New York State Historical Association
The New York State Historical Association is a private, non-governmental educational organization founded in 1899 to encourage research, educate general audiences, and start a library and museum of manuscripts, artwork, and other objects associated with the history of New York State, US
The association’s first official meeting was held on March 21, 1899, in the village of Lake George, New York. In 1926, Horace Moses donated a building in Ticonderoga, New York, which was a facsimile of John Hancock's house in Boston.
In 1939 Stephen Carlton Clark offered the association facilities in Cooperstown, and in 1944 presented them with the neo-Georgian Fenimore House which Clark’s family had owned on the site of James Fenimore Cooper’s country home on Otsego Lake. This building held the library, offices and galleries until 1968 when a separate library was built on the grounds. In 1995 a new wing was added to the Fenimore House to hold the Eugene and Clare Thaw Collection of American Indian Art. In 1999, Fenimore House Museum was renamed the Fenimore Art Museum.
In 1919 the society started quarterly publication of New York History, devoted to scholarly research papers on the history of New York State. In 1984 a popular history magazine, Heritage, was introduced to reach a broader audience.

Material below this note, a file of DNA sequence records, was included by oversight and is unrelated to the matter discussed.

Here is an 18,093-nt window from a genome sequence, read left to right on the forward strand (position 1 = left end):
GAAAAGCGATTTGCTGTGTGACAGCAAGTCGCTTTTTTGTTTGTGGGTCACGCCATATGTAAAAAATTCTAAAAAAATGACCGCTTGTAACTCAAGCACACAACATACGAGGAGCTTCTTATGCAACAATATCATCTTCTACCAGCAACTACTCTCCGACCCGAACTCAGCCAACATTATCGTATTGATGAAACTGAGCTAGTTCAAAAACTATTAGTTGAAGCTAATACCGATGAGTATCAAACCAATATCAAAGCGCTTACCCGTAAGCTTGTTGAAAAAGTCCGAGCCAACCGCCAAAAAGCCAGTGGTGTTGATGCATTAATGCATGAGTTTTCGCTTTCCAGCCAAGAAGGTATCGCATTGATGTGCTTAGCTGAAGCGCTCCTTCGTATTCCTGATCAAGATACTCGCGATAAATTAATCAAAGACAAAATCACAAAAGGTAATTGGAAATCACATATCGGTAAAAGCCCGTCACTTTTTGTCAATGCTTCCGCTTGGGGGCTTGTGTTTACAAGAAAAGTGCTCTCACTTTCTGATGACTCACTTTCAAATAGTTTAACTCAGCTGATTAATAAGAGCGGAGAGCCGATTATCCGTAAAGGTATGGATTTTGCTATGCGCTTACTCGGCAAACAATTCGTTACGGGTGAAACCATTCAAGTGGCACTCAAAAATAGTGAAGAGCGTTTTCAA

NYSHA reported assets of $53.237 million on June 30, 2005 and took in revenues of $6.216 million in its fiscal year ending on that day.NYSHA reported assets of $53.237 million on June 30, 2005 and took in revenues of $6.216 million in its fiscal year ending on that day.
In a unique partnership with the State University of New York College at Oneonta, NYSHA has hosted students of the Cooperstown Graduate Program since 1964, whose two-year course of study leads to a Master of Arts degree in History Museum Studies.
- New York State Historical Association (November 9, 2006), Internal Revenue Service Form 990 (Return of Organization Exempt From Income Tax: New York State Historical Society, Fiscal year ending June 30, 2005, Guidestar.org[dead link]